Casio watches with the most features for under 20 bucks
Let's see what happens when you go for cheap Casio digitals that offer the most for the least.
There's a certain joy in getting a watch that offers a ton of features for next to nothing. However, you have specifically know what you're looking for to get the most features you can.
For example, there is the tried-and-true F-91W. That's a great watch that will last for years, but it's really basic. Time, date, 1 alarm, stopwatch, that's it.
What I'm talking about is getting a Casio digital that packs the most usable features for the cheapest possible price.
My definition of "usable features"
I'm only going to list feature-rich watches here that people could actually use.
The best example of something not usable the DB36. Yes, it's under 20 bucks, and that watch has a 30-page DataBank that can store 30 pages, each with a maximum 8 letters and 12 numerals. And it can do it in 13 different languages...
...but you actually are better off simply writing down what you would otherwise put in the watch on a memo pad by hand. You'll get it done literally 5x as fast or faster by putting pen to paper.
The only thing good about owning a DB36 is security through obscurity. If you needed to store a password somewhere that you know absolutely nobody would ever look for it, use a DB36. Otherwise, it's not something I'd recommend getting.
My required watch features for this list
- Must show time, weekday and day-month on the face all at once
- Must have a decent nightlight so the face can be read at night easily
- Must have more than 1 alarm
- Must have a countdown timer
Why wear a cheap digital watch?
The reason for wearing a cheap digital feature-rich watch is because it's a nice little life organizer that goes places your phone can't go.
Places phones can't go is anywhere there is water, dirt, oil or debris. A few examples are the kitchen, laundry room, outside when doing yard work, garage and so on. Sure, you can take the phone to those places, but you're just asking for it to get damaged every time you do. With the watch, you don't care if it gets scratched, scuffed, dinged or whatever since it was so cheap to begin with.
The life organization part comes from knowing the time and date instantly with a turn of the wrist, and the fact you can set reminders via alarms and countdown timer. Lots of people use the countdown feature as a cooking timer. The multi-alarm feature can be used as reminders for appointments or to take medication (should you take any,) and so on.
Two more things to mention before showing the list: Most of these watches will last 5 to 7 years on a single battery before needing a change, and you only need to adjust the time twice a year for Daylight Savings. Or if you don't live in an area that observes DST, the time only needs to be adjusted about once every 6 months (where at most it will only be off by about 30 seconds.)
- Casio AE1000 - A larger timepiece at 48.1mm lug-to-lug, 43.7mm case size and 13.7mm thick. 5 alarms, world time features with multiple time zone support, countdown timer, stopwatch.
- Casio AE1200 - Operates absolutely identical to the AE1000 with exact same features, but not as large with a more squared-off shape with 45 x 42 x 12.5mm measurements.
- Casio STR300C - This is a runner's watch that can store up to 61 lap/split numbers and times in addition to having a pace signal, 4 alarms + 1 alarm with snooze, countdown timer with auto-repeat... yeah, this thing is loaded with goodies. Has a modernized round-ish shape.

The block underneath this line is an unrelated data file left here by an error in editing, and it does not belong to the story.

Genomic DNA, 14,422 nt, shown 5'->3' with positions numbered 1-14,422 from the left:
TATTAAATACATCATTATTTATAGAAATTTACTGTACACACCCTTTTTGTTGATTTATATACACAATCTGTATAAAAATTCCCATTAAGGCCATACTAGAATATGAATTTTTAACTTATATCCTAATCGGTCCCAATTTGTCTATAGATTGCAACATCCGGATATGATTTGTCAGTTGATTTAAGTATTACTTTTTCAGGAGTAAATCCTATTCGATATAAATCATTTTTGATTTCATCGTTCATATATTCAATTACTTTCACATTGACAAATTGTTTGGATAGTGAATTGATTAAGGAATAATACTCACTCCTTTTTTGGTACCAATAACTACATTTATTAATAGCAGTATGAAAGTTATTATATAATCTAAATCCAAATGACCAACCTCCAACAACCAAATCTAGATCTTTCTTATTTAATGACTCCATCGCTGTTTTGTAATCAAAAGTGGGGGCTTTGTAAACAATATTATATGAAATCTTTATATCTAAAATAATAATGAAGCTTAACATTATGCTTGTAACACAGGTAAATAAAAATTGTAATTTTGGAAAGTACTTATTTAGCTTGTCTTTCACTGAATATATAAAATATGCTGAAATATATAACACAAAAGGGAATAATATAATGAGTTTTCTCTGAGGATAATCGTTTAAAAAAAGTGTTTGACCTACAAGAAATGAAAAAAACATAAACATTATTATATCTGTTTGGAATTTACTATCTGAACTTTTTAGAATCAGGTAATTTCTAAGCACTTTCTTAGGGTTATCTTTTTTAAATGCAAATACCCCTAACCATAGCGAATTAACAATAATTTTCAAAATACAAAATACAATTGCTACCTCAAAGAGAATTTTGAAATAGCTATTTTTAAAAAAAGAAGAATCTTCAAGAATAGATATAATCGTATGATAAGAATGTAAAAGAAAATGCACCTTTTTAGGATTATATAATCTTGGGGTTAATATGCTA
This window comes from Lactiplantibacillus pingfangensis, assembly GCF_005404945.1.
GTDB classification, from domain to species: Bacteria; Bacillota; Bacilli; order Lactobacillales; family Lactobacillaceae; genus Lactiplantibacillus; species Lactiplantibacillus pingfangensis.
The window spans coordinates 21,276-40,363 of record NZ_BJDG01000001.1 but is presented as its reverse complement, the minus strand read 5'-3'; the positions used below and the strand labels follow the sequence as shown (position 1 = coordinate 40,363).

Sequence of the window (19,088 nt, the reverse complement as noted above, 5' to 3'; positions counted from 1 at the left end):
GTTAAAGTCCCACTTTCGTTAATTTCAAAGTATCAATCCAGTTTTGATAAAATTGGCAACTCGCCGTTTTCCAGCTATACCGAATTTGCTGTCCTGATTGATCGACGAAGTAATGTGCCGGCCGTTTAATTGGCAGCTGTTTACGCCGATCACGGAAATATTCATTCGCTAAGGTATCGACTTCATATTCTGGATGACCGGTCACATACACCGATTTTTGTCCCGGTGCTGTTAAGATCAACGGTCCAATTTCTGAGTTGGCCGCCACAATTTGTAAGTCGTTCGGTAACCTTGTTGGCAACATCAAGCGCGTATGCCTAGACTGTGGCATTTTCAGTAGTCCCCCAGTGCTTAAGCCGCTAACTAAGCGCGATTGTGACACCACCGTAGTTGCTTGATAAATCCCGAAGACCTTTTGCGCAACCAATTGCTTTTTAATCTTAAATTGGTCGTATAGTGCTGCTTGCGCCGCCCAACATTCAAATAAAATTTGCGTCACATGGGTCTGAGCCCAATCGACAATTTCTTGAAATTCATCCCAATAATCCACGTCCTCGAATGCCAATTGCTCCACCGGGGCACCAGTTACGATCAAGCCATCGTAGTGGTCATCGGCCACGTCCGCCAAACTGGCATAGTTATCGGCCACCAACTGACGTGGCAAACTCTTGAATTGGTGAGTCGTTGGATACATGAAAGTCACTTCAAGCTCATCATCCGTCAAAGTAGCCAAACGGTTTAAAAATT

- Casio F201WA - 5 alarms, dual time, countdown timer with auto-repeat, stopwatch.
- Casio W212 - About the same as the F201WA with a different look.
- Casio W213 - Also about the same as the F201WA with a different look.
- Casio W753 - A tide watch for under 20 bucks? Yes, it exists, and the W753 is it. This displays moon phase data and a tide graph, 4 alarms + 1 alarm w/snooze, countdown timer with auto-repeat, stopwatch. Nicely sized at 43 x 40 x 13.5mm.
Toughest for the money: AE1000
This is the biggest watch on the list. But even so, it's still surprisingly size-friendly as it fits pretty much fits any wrist from about 6.5-inch to 8-inch.
The other very good thing is that it has a thick, wide strap with good buckle. A common complaint with cheaper Casio digitals is that the strap breaks too quickly. Not so on the AE1000. It will last.
For under 20 bucks, this is as close as you're going to get to a G-SHOCK. It has 100M water resistance, big easy-press textured buttons and can take a beating.
Easiest to get along with: Casio W213
The W213 also benefits from a thicker (but not wider) strap, has a better-than-average amber nightlight for night viewing and 50M water resistance. The side buttons are textured, and while not as large as the AE1000 are still very easy to use.
It's the display that sets the W213 apart from the others. Very legible and very easy to see which of the 5 alarms are active by a quick look at the top left circle. The display also has eye candy as the top bar animates when seconds pass or when stopwatch is in use. It's also very easy to swap between 12-hour and 24-hour time with a single press of the bottom right button on the timekeeping screen.
Most for the least: F201WA
The F201 at the time I write this is almost under 10 bucks new, never mind just being under 20. This is the cheapest digital watch where you get the most for the money. Nothing out there can touch what this thing offers for the price. Where penny pinching is concerned, this is as good as it gets. The only way it could be better is if it were free.
Don't be fooled by the 41 x 34 x 10.5mm dimensions, either. This watch is ultra-readable because the display is designed smartly and has no clutter to it whatsoever.
There is literally no other watch sold new right now that delivers as many features for so cheap.